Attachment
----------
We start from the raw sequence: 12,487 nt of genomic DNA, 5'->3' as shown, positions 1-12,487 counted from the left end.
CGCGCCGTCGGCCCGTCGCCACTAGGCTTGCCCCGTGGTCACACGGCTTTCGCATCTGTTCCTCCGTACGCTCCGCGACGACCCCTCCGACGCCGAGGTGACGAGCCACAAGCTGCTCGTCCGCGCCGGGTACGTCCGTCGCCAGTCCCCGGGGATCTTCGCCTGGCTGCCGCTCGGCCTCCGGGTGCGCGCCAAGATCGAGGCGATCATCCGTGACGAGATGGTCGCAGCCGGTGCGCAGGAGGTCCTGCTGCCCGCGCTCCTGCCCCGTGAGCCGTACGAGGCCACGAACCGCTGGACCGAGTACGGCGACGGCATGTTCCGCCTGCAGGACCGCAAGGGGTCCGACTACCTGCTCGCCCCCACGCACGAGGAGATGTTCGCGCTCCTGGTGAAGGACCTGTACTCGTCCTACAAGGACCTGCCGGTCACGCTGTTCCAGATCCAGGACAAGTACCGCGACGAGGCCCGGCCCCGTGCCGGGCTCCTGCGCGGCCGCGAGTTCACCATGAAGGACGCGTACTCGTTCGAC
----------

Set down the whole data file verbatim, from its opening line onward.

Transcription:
We start from the raw sequence: 12,487 nt of genomic DNA, 5'->3' as shown, positions 1-12,487 counted from the left end.
CGCGCCGTCGGCCCGTCGCCACTAGGCTTGCCCCGTGGTCACACGGCTTTCGCATCTGTTCCTCCGTACGCTCCGCGACGACCCCTCCGACGCCGAGGTGACGAGCCACAAGCTGCTCGTCCGCGCCGGGTACGTCCGTCGCCAGTCCCCGGGGATCTTCGCCTGGCTGCCGCTCGGCCTCCGGGTGCGCGCCAAGATCGAGGCGATCATCCGTGACGAGATGGTCGCAGCCGGTGCGCAGGAGGTCCTGCTGCCCGCGCTCCTGCCCCGTGAGCCGTACGAGGCCACGAACCGCTGGACCGAGTACGGCGACGGCATGTTCCGCCTGCAGGACCGCAAGGGGTCCGACTACCTGCTCGCCCCCACGCACGAGGAGATGTTCGCGCTCCTGGTGAAGGACCTGTACTCGTCCTACAAGGACCTGCCGGTCACGCTGTTCCAGATCCAGGACAAGTACCGCGACGAGGCCCGGCCCCGTGCCGGGCTCCTGCGCGGCCGCGAGTTCACCATGAAGGACGCGTACTCGTTCGAC